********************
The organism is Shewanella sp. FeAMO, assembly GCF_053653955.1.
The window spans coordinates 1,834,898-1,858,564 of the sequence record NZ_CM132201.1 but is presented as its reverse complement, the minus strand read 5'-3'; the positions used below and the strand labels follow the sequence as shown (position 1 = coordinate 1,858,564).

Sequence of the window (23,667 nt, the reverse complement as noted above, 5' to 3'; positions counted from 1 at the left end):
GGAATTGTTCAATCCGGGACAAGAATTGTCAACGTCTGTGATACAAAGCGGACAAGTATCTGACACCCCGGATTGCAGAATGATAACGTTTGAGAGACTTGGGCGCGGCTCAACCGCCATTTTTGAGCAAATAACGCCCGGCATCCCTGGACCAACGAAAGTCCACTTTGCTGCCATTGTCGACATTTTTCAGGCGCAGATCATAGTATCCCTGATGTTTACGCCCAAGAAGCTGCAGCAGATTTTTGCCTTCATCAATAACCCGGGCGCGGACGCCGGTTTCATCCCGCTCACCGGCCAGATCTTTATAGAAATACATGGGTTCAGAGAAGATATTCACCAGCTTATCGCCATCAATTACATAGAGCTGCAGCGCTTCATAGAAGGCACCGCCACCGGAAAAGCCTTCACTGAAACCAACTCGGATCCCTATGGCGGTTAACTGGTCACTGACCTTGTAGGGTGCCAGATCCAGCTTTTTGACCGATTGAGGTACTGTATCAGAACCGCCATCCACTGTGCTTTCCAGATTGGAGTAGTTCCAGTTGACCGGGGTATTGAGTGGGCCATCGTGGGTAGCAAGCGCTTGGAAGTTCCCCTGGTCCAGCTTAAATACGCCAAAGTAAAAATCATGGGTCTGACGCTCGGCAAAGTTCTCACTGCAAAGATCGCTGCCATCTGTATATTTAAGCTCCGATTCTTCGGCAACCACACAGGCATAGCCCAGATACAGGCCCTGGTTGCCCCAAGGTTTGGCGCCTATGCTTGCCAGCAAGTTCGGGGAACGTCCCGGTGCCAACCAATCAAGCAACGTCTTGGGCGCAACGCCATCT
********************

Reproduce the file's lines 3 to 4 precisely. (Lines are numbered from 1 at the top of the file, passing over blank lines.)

Sequence of the window (23,667 nt, the reverse complement as noted above, 5' to 3'; positions counted from 1 at the left end):
GGAATTGTTCAATCCGGGACAAGAATTGTCAACGTCTGTGATACAAAGCGGACAAGTATCTGACACCCCGGATTGCAGAATGATAACGTTTGAGAGACTTGGGCGCGGCTCAACCGCCATTTTTGAGCAAATAACGCCCGGCATCCCTGGACCAACGAAAGTCCACTTTGCTGCCATTGTCGACATTTTTCAGGCGCAGATCATAGTATCCCTGATGTTTACGCCCAAGAAGCTGCAGCAGATTTTTGCCTTCATCAATAACCCGGGCGCGGACGCCGGTTTCATCCCGCTCACCGGCCAGATCTTTATAGAAATACATGGGTTCAGAGAAGATATTCACCAGCTTATCGCCATCAATTACATAGAGCTGCAGCGCTTCATAGAAGGCACCGCCACCGGAAAAGCCTTCACTGAAACCAACTCGGATCCCTATGGCGGTTAACTGGTCACTGACCTTGTAGGGTGCCAGATCCAGCTTTTTGACCGATTGAGGTACTGTATCAGAACCGCCATCCACTGTGCTTTCCAGATTGGAGTAGTTCCAGTTGACCGGGGTATTGAGTGGGCCATCGTGGGTAGCAAGCGCTTGGAAGTTCCCCTGGTCCAGCTTAAATACGCCAAAGTAAAAATCATGGGTCTGACGCTCGGCAAAGTTCTCACTGCAAAGATCGCTGCCATCTGTATATTTAAGCTCCGATTCTTCGGCAACCACACAGGCATAGCCCAGATACAGGCCCTGGTTGCCCCAAGGTTTGGCGCCTATGCTTGCCAGCAAGTTCGGGGAACGTCCCGGTGCCAACCAATCAAGCAACGTCTTGGGCGCAACGCCATCT